Sometimes a sheet of scrap paper contains a mystery.  Who the heck is this?!  (Sorry, the iPad made her sideways because it does not know that I mean to take a vertically-oriented photo unless I am holding it vertically–rotating it 90 degrees while photographing things on the kitchen counter does not do the trick.  I bet there is a way I could rotate that photo, but I am sick here and supposed to be resting.)  Anyway…


If we try some changes to a recipe, we note them in a previously blank area of the page–see those notes toward the lower right?  Although I originally concluded that this was the very best coleslaw recipe, I have been tweaking it!  I’ll need at least one successful repetition before I publish an update.


This recipe has a special notation in memory of Daniel’s grandmother, who was fond of fine-point Sharpie markers and of exclamation points.  This is what she had written next to this recipe in the cookbook that had come with her food processor.  This is the cake I bake for Daniel’s birthday almost every year.  It is absurdly buttery and so delicious!


Lastly, here is a recipe my son solemnly asked me to write down in his exact words, after he invented it. He was about 4. I don’t think we will ever make this again (although it was a lot more edible than this granola invented by a 4-year-old!!), but I wanted to honor his interest in cooking and in contributing to the family recipe binder.

This recipe binder works for me!  Visit Your Green Resource and Waste Not Want Not Wednesday to learn other less-wasteful ways to do things!  Visit Kitchen Tip Tuesday and the Hearth & Soul Blog Hop for other kitchen-related ideas!

18 thoughts on “Our Recipe Binder

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  2. I have a similar binder, though not as pretty! Mine was formerly used my my SIL for many years and it’s hard plastic and apparently indestructible.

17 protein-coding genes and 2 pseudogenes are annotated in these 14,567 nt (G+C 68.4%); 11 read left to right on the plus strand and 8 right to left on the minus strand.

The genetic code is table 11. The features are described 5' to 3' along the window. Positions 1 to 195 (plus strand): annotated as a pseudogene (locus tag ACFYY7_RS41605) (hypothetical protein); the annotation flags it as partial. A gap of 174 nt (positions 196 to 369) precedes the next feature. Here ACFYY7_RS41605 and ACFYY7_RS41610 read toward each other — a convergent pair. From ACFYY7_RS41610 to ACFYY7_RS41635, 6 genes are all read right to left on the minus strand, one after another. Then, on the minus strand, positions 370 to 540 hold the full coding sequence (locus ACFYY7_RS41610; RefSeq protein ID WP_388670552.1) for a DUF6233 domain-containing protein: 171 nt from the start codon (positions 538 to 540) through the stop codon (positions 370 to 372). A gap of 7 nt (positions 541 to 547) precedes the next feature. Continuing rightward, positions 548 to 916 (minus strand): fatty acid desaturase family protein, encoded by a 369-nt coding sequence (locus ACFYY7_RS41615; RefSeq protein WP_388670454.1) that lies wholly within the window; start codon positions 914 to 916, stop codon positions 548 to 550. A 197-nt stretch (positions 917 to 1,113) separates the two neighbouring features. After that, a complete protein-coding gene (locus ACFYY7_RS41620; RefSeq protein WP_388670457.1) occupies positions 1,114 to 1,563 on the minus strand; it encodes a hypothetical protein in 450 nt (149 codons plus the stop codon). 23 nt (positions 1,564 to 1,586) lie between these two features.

Anyway, I added a “to try” section. I am always collecting recipes and I don’t add anything I haven’t actually made to my binder but needed a place to hold them till I tried them!

    I also keep an index on-line of where all our favorite recipes come from as many of them are from cookbooks on my shelves and I can’t see wasting paper to make another copy. This way, when I’m gone, my kids will know our favorite pancakes on pg 403 of the big white book, and my mint jelly comes from the White House cookbook, etc.

    • I like the indexing idea!

      Our “to try” section is a stack of paper held with magnets on one of our steel kitchen cabinet doors. That way we HAVE to look through the stack every so often and get around to trying the recipes, or the stack will get too thick and fall on us! 😀

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  7. Well you can’t be too organized in the kitchen, recipes can get totally out of hand! Thanks for sharing this at Hearth & Soul Hop. 🙂

  8. Handwritten on scraps of paper is infinitely superior to a printed version. I have a recipe book inherited from my Aunty Margaret. Inside the cover are the details of everyone’s wedding cakes which she made and decorated. Scattered through the book are scraps of paper she has written recipes on, the book smells of soot from her open fire where she cooked in the winter.

    Bet she never thought that all these years later her scraps and scribbles would mean so much to her niece.